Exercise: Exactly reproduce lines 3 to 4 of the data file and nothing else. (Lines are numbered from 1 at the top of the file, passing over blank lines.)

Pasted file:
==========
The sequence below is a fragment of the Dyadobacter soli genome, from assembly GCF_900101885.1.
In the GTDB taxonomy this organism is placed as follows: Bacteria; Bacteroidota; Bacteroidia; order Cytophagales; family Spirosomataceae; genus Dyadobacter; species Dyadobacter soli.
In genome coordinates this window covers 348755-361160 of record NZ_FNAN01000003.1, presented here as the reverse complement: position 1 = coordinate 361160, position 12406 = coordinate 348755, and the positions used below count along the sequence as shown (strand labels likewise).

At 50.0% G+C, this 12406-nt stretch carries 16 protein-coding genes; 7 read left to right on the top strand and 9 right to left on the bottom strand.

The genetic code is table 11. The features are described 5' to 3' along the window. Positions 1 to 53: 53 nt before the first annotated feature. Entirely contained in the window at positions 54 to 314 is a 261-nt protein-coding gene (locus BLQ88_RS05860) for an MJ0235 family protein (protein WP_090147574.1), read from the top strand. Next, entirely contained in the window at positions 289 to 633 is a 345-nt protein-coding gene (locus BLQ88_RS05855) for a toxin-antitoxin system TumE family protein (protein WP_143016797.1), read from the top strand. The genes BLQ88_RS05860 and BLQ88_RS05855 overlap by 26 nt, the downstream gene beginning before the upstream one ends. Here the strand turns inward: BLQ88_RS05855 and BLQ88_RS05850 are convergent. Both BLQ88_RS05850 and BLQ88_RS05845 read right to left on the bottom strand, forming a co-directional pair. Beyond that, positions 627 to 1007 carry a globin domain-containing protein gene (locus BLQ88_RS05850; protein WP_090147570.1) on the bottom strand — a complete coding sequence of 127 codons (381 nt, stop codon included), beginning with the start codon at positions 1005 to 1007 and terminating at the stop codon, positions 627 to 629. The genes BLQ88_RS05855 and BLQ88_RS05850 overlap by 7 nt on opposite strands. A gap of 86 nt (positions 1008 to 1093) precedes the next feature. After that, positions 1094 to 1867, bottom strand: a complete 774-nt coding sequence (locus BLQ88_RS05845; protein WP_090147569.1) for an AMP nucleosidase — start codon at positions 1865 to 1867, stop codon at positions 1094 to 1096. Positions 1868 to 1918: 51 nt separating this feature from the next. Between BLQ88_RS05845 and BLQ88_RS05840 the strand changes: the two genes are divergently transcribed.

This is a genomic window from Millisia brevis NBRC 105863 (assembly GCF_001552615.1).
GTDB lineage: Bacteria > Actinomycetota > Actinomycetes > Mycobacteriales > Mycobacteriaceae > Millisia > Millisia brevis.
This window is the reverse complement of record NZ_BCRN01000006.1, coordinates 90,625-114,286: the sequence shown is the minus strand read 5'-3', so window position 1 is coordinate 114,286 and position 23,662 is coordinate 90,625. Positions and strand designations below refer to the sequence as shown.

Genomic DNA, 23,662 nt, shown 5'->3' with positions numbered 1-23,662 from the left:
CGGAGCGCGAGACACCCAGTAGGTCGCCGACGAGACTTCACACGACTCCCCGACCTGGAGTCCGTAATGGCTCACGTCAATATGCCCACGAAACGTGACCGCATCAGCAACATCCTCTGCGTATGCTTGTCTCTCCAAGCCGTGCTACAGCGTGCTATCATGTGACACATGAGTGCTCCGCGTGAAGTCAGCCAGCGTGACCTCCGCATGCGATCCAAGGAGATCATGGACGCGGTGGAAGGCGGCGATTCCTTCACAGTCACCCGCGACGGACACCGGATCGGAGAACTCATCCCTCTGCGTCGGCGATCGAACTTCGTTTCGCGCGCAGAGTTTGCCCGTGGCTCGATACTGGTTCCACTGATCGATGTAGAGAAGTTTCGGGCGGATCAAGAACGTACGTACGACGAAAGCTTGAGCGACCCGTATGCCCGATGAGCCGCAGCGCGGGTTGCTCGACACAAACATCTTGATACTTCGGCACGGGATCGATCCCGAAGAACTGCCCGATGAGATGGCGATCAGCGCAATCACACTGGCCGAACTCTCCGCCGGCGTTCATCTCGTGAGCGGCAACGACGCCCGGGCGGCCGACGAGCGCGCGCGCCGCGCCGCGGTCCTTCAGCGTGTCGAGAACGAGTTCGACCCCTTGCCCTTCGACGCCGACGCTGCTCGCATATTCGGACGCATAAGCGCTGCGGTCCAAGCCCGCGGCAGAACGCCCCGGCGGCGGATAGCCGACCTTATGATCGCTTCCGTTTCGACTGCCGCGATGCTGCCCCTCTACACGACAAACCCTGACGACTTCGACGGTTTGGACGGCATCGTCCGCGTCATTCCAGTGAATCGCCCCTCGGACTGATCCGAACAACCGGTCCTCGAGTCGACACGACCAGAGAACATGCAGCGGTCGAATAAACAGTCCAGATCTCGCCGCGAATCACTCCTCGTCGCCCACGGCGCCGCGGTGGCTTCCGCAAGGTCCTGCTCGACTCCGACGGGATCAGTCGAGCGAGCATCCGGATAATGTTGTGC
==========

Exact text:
In genome coordinates this window covers 348755-361160 of record NZ_FNAN01000003.1, presented here as the reverse complement: position 1 = coordinate 361160, position 12406 = coordinate 348755, and the positions used below count along the sequence as shown (strand labels likewise).

At 50.0% G+C, this 12406-nt stretch carries 16 protein-coding genes; 7 read left to right on the top strand and 9 right to left on the bottom strand.